And in an address to his country’s Parliament this week, Mr. Ghani — who felt forced to the negotiating table by the United States — complained about an “imported, hasty” peace process. “The Taliban do not believe in lasting or just peace,” he added.

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Mr. Ghani has a personal stake in the talks. One sticking point has been a Taliban demand that he step down as part of a transition to a new government. Mr. Ghani insists that he is the country’s legitimate elected leader.

But the group’s demands are wider. In a report on the Afghan peace process early this year, the nonprofit International Crisis Group found that Afghan officials “worry that a political settlement, under the present circumstances, would scrap the constitutional order erected over the past two decades and essentially restore the Taliban to power.”

Mr. Khalilzad said on Tuesday that the Taliban were demanding “the lion’s share” of power in a new government — and using their military gains as leverage.

“They’re trying to affect each other’s calculus, and the terms, by what they are doing in the battlefield,” he said.

Vanda Felbab-Brown, the director of the Initiative on Nonstate Armed Actors at the Brookings Institution in Washington, said that the only negotiations the Taliban now take seriously are attempts to strike unofficial deals with Afghan warlords and other power brokers, in an effort to peel away support from the government and help organize a takeover of much or all of the country.

“The Taliban is not interested in negotiating seriously right now because of what’s happening on the battlefield,” Ms. Felbab-Brown said. “Essentially what the Taliban has put on the table” in the talks with Afghan officials in Doha “is surrender terms.”

Mr. Khalilzad, who has tried to keep the peace process alive, was appointed by President Donald J. Trump and became a rare holdover from that administration into the current one — in part thanks to personal ties to Mr. Biden, whom he got to know when Mr. Biden was a senator and Mr. Khalilzad was a George W. Bush administration official.

In a 2016 memoir, Mr. Khalilzad recounted an early 2002 trip by Mr. Biden to Kabul. Mr. Khalilzad, then a visiting presidential envoy to the country, was forced to arrange a late-night tea session so that Mr. Biden, who in a fit of pique had threatened to have a B-52 drop bombs on an Afghan leader, could mend ties with the man. Mr. Biden spent the night in a sleeping bag on a U.S. Embassy conference room floor and waited in line for the shower the next morning “dressed only in a towel,” Mr. Khalilzad recounted, turning to pose happily for a Marine in line behind him who said he wanted a photograph for his mother.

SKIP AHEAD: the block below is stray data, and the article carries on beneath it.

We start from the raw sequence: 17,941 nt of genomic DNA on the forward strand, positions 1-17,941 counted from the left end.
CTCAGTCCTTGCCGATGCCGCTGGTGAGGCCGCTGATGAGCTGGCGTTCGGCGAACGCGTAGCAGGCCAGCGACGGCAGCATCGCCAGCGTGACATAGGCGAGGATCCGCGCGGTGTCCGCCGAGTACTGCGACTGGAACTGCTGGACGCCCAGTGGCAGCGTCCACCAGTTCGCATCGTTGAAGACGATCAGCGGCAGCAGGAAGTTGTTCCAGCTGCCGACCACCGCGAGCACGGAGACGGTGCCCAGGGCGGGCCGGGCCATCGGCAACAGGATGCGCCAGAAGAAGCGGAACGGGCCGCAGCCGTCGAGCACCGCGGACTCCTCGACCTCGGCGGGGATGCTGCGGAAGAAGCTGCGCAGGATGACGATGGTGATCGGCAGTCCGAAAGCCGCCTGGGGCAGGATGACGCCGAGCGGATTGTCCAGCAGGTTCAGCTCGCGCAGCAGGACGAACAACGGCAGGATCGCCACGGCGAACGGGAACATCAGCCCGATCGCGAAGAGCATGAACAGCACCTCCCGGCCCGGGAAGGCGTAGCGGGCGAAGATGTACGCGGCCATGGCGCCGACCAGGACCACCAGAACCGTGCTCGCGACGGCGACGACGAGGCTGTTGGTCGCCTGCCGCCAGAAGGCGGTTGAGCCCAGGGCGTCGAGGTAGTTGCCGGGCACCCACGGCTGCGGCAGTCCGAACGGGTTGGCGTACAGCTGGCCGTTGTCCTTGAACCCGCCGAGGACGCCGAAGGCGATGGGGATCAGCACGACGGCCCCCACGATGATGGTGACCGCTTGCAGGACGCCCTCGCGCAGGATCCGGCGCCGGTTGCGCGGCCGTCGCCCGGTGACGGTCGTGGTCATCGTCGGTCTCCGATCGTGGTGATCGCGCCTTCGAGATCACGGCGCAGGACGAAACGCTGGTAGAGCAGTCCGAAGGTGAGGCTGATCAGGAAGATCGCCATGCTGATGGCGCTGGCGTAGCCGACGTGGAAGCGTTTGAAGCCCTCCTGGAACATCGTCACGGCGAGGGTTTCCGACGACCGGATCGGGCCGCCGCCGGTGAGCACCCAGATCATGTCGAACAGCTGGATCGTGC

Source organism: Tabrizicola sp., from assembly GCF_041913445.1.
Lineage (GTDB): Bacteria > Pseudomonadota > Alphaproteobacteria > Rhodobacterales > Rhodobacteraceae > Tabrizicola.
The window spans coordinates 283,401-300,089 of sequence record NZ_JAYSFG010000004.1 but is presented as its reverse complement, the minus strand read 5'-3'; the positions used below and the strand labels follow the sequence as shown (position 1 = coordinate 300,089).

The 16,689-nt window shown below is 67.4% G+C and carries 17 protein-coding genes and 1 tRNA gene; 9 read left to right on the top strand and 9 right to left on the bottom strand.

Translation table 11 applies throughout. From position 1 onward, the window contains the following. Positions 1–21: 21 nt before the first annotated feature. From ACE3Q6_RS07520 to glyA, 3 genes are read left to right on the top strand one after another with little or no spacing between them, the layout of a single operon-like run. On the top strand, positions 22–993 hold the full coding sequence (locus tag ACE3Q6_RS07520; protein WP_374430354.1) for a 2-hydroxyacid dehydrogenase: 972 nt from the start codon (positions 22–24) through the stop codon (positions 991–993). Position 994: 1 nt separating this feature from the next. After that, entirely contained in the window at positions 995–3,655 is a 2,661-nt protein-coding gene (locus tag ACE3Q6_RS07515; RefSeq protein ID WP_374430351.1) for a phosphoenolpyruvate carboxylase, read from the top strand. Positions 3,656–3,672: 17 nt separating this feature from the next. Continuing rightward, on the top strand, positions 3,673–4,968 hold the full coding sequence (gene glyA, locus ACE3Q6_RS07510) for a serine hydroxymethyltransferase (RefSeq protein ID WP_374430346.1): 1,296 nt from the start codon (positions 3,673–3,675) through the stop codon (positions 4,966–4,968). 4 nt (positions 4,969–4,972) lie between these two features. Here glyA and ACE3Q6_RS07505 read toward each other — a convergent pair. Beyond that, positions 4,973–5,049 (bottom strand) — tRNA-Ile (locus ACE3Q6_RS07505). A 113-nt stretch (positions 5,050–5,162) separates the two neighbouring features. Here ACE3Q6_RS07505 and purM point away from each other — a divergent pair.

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These days, Mr. Khalilzad spends less time in Doha or Kabul than he does visiting nearby countries the United States hopes will apply pressure on the Taliban to moderate their extremist approach.

But Russia and Iran have recently hosted Taliban representatives for talks, a sign that those countries are positioning themselves to deal with the group if it takes much or all political power in Afghanistan.

Andrew Watkins, the senior analyst for Afghanistan at the International Crisis Group, said that the Biden administration — mindful of many other competing interests in the region — seemed unwilling to pressure China and Russia to the extent that would be necessary to make those countries adopt a tougher stance toward the Taliban.

Mr. Watkins said that, however bleak the prospects appear now, it is important for U.S. officials to keep the peace process alive.

If the Afghan government can stiffen its defenses, defend major cities like Kabul and fight the Taliban to a stalemate in the coming months, the group may choose to return to the negotiating table, he said.

“There’s absolutely still value in keeping an open channel of dialogue alive,” he said. “To let the talks completely collapse” would mean that, if both sides decide they can best achieve their goals through politics and not violence, “they would be starting over at square one.”